BELGRADE, Serbia — When Russian regulators approved the country’s own coronavirus vaccine, it was a moment of national pride, and the Pavlov family was among those who rushed to take the injection. But international health authorities have not yet given their blessing to the Sputnik V shot.
So when the family from Rostov-on-Don wanted to visit the West, they looked for a vaccine that would allow them to travel freely — a quest that brought them to Serbia, where hundreds of Russian citizens have flocked in recent weeks to receive Western-approved COVID-19 shots.
Serbia, which is not a member of the European Union, is a convenient choice for vaccine-seeking Russians because they can enter the allied Balkan nation without visas and because it offers a wide choice of Western-made shots. Organized tours for Russians have soared, and they can be spotted in the capital, Belgrade, at hotels, restaurants, bars and vaccination clinics.
“We took the Pfizer vaccine because we want to travel around the world,” Nadezhda Pavlova, 54, said after receiving the vaccine last weekend at a sprawling Belgrade vaccination center.
Her husband, Vitaly Pavlov, 55, said he wanted “the whole world to be open to us rather than just a few countries.”
Vaccination tour packages for Russians seeking shots endorsed by the World Health Organization appeared on the market in mid-September, according to Russia’s Association of Tour Operators.
Maya Lomidze, the group’s executive director, said prices start at $300 to $700, depending on what’s included.
Lauded by Russian President Vladimir Putin as world’s first registered COVID-19 vaccine, Sputnik V emerged in August 2020 and has been approved in some 70 countries, including Serbia. But the WHO has said global approval is still under review after citing issues at a production plant a few months ago.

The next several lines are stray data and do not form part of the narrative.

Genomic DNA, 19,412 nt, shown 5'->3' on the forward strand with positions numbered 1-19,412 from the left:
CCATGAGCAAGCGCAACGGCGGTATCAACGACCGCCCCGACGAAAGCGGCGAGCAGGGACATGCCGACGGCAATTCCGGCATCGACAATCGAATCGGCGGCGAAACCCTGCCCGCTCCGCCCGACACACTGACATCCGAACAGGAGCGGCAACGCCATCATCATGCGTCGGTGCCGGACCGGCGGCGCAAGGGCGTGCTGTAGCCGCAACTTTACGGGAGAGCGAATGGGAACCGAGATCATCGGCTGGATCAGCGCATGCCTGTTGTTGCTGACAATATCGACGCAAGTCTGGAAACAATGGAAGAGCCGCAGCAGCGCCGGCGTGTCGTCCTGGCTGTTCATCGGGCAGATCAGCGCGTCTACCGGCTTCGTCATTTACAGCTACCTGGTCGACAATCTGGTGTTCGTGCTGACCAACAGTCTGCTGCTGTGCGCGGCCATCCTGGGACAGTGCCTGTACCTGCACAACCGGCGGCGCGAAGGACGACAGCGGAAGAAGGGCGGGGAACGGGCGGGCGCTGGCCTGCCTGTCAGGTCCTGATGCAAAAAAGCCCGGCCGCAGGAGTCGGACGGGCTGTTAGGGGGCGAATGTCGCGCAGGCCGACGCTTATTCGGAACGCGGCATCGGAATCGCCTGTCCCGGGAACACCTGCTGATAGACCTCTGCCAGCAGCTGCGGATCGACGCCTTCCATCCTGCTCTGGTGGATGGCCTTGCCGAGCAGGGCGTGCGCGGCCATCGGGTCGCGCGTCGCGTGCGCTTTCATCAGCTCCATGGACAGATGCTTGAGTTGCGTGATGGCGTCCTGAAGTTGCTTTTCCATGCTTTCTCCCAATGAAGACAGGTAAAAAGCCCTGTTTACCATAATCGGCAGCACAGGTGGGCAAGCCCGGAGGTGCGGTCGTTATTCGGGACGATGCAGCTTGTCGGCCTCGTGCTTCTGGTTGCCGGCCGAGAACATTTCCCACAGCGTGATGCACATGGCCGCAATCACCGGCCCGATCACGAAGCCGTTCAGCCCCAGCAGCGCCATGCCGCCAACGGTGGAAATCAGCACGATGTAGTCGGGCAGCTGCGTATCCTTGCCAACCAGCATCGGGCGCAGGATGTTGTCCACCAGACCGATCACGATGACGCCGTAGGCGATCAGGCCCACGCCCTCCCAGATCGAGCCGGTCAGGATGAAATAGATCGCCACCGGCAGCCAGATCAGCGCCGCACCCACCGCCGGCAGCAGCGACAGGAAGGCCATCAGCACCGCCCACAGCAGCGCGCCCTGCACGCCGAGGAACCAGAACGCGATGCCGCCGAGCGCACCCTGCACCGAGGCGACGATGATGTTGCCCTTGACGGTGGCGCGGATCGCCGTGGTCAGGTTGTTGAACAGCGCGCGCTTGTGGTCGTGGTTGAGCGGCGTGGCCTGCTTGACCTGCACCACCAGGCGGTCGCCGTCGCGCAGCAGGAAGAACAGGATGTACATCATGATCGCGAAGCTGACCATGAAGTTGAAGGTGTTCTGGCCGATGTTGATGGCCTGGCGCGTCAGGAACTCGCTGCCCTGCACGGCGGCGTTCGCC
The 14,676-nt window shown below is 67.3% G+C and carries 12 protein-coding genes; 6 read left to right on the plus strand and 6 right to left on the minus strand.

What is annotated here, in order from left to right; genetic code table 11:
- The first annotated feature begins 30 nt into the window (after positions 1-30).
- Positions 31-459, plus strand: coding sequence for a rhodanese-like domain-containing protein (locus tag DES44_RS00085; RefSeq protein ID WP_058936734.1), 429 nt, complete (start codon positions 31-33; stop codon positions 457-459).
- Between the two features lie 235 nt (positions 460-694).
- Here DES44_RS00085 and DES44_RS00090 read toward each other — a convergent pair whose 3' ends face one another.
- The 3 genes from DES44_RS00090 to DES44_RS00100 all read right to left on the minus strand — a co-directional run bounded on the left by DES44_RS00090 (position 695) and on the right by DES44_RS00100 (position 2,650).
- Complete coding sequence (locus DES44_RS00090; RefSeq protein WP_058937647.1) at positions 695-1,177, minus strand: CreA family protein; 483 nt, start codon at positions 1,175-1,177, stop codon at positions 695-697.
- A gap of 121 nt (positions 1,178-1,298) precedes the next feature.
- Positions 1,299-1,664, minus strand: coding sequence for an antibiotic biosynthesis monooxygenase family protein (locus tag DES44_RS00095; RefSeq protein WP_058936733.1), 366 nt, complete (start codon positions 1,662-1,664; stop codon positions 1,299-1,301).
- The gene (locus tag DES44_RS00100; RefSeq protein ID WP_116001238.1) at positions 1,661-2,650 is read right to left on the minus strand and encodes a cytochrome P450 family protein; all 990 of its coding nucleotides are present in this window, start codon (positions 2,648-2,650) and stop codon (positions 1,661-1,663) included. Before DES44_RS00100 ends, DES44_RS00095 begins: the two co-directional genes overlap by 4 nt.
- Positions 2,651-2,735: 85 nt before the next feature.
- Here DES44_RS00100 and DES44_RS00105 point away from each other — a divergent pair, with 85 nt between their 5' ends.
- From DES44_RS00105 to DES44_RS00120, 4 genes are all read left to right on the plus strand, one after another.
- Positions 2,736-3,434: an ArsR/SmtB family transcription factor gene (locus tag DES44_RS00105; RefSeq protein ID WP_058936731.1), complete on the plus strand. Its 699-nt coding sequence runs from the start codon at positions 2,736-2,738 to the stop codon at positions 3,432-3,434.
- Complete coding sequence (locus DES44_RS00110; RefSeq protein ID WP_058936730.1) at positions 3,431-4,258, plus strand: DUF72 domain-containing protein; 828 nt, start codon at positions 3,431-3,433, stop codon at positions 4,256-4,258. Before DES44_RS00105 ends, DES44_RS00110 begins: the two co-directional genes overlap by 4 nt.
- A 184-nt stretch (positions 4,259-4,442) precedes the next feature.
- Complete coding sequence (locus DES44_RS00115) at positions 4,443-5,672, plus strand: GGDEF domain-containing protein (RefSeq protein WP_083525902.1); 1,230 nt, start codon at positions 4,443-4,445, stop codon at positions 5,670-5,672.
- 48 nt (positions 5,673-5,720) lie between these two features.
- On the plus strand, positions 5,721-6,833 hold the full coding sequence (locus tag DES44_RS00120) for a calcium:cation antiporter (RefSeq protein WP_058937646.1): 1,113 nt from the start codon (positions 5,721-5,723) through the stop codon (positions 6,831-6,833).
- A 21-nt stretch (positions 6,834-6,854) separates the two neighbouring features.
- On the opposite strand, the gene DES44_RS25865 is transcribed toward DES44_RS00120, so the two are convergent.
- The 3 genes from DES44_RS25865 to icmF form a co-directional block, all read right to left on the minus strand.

Last week, a top World Health Organization official said legal issues holding up the review of Sputnik V were “about to be sorted out,” a step that could relaunch the process toward emergency use authorization.
Other hurdles remain for the Russian application, including a lack of full scientific information and inspections of manufacturing sites, said Dr. Mariangela Simao, a WHO assistant director-general.
Apart from the WHO, Sputnik V is also still awaiting approval from the European Medicines Agency before all travel limitations can be lifted for people vaccinated with the Russian formula.
The long wait has frustrated many Russians, so when the WHO announced yet another delay in September, they started looking for solutions elsewhere.
“People don’t want to wait; people need to be able to get into Europe for various personal reasons,” explained Anna Filatovskaya, Russky Express tour agency spokeswoman in Moscow. “Some have relatives. Some have business, some study, some work. Some simply want to go to Europe because they miss it.”
Serbia, a fellow-Orthodox Christian and Slavic nation, offers the Pfizer, AstraZeneca and Chinese Sinopharm shots. By popular demand, Russian tourist agencies are now also offering tours to Croatia, where tourists can receive the one-shot Johnson & Johnson vaccine, without the need to return for a second dose.